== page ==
Shortly afterwards, the mighty North Fork Waterfall appears, where rocks and trees have dammed the river, creating a twelve foot (4 meter) waterfall. There is an easy slot to the left (looking down-canyon) that bypasses the waterfall. Do not be tempted to jump the waterfall – while the pool downstream from the falls is 6 feet deep, the water directly below the falls is only about a foot deep. More than one leg has been broken at this spot.

Deep Creek


Continuing downcanyon, hikers arrive at the Deep Creek confluence about 45 minutes later. This is a major confluence, and difficult to miss. Deep Creek usually runs clear, and this is a good place to filter water for the journey ahead. Campsite 2 is tucked in the woods nearby. Ten more campsites are carefully sited in the next 2.5 miles from here to Big Springs. Prior to arriving at Deep Creek, the hiking is relatively easy, and hikers can keep a good pace. Below Deep Creek, much of the hiking is in the river, and hikers must pick their way around and through obstacles, so the pace slows considerably – for some, almost to a crawl. Travel times in the Profile Tab are for the average fit hiker; many people will not be able to move this quickly.

The river dominates and the gorge becomes more intense. Short sections of narrows alternate with pocket forests on one or both sides of the river. Pick your way down-canyon, staying on established paths when possible, or wading the edges of the river. 45 minutes below Deep Creek, Kolob Canyon comes in on the right, usually dry. A brief hike up this tributary makes for an interesting side-trip, but the really nice stuff is several hours up Kolob.

From Kolob Canyon, it is about an hour to the next major canyon coming in on the right, Goose Creek. A lovely, sand-floored alcove on the right – The Grotto, campsite #8 – is about halfway through this section, and is one of the nicest campsites.

Of the several options for side-canyon exploration, Goose Creek is the most interesting side trip in the Upper Narrows. It comes in as a narrow, swampy canyon with a small flow, and is easily missed. Hiking upcanyon, the source of flow is found in about 20 minutes, and interesting narrows continue upcanyon a ways. Travel up the canyon is blocked by a 60-foot dryfall after about an hour's walk. The light in the afternoon can be remarkable. Watch out for quicksand. Goose Creek is designated as a Research Natural Area, and even the easily accessible lower section might be restricted in the future.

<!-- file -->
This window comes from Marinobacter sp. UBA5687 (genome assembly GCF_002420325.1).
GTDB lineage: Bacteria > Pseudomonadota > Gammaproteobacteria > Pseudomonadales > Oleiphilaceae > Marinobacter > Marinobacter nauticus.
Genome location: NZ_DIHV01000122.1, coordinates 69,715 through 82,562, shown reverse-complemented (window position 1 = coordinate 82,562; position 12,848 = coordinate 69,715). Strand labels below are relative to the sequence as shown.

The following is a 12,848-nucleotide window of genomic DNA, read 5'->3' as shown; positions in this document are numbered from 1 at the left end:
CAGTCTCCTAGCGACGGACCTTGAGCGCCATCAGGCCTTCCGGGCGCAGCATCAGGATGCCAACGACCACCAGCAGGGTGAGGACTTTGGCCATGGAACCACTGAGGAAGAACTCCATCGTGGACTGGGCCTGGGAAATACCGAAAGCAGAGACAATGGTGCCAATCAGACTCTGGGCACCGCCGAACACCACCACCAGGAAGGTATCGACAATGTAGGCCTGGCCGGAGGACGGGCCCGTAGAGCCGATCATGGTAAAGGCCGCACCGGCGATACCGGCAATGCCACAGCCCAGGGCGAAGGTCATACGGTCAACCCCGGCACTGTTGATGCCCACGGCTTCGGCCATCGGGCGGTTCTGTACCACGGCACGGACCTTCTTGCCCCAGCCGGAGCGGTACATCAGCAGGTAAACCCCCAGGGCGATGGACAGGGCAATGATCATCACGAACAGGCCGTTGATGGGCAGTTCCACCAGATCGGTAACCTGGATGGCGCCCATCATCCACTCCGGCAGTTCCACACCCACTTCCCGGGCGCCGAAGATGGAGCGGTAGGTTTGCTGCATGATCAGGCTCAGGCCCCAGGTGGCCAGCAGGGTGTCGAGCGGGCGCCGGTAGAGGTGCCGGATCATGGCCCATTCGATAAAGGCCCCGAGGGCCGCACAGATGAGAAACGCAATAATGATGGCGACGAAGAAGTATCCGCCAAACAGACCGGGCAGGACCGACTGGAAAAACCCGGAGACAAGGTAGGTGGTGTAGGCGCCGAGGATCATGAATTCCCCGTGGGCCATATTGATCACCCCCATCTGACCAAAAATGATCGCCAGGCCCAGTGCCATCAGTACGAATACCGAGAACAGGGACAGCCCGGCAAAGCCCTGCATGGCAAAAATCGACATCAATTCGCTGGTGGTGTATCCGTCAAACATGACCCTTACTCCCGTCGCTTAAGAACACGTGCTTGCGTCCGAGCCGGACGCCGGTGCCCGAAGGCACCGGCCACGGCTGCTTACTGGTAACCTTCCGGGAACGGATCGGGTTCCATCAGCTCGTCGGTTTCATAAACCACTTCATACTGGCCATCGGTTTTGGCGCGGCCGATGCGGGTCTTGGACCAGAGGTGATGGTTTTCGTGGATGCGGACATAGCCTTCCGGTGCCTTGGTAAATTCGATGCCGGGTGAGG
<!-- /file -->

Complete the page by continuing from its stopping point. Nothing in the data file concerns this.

Big Springs and Wall Street Corridor

A half-hour below Goose Creek, Big Spring bursts out of the wall on the right. There may be poison ivy on either side of the canyon in this area – keep an eye out. Big Spring marks the end of the Upper Narrows, and this is a good place to water up. Just up-stream from Big Springs is a short, pretty slot canyon called Corral Hollow. It makes for a nice, 10-minute side trip.

The section of The Narrows below Big Spring is the most spectacular and continuous in the entire canyon, running almost uninterrupted for two miles. All campsites are above Big Spring for good reason – this long section of narrows offers no escape. Overnight hikers enter this section – the most dangerous in flashfloods – in the morning of their second day, when thunderstorms are least likely to strike. One-day through-hikers are not as fortunate; their itinerary usually places them in this narrows section of canyon during prime storm time. Be careful and watch the sky closely.

Hiking is mostly in the river from this point onward, between steep, close walls. This dramatic section of wall-to-wall water is known as the Wall Street Corridor. Murky water allows seeing only a few inches into the flow, so ski poles or walking sticks come in real handy. Continuing downcanyon, the intrepid canyoneer starts to meet dayhikers coming up from the Temple of Sinawava. The next landmark is more than two hours downcanyon: Orderville Canyon.

Orderville Canyon


Orderville enters as a spectacular twisting corridor on the left. It often has a stream coming out of it, sometimes muddy, sometimes aromatic. Orderville is a great side-canyon to explore as far as time allows. It offers a couple sunny spots, and respite from the rushing-water sound of the North Fork in The Narrows. Many parties will want to walk a few minutes up Orderville to have lunch.

From Orderville down, the crowds thicken and The Narrows become less continuous. The canyon twists and turns, creating marvelous alcoves. The through-hiker will notice the canyon shows considerable wear and tear, where the heavily-used hiker trails have torn up the fragile desert environment. All the more reason to stay on trails close to the waterline, rather than climbing over the hills and contributing to the erosion.

After a few turns of the canyon, a lovely 120 foot (40 meter) waterfall marks the mouth of Mystery Canyon. This is Mystery Falls, the marker indicating the end is near. Another 15 minutes, and a stone veranda appears on the left, along with trappings of civilization such as signs, a pile of hiking sticks and a paved trail. Hike one mile (1.4 km) on the paved trail to the Temple of Sinawava, where bathrooms, benches, trash cans, and the shuttle bus stop live.



Trip Reports

Click for higher resolution.


Click for higher resolution


Photo Gallery

The narrows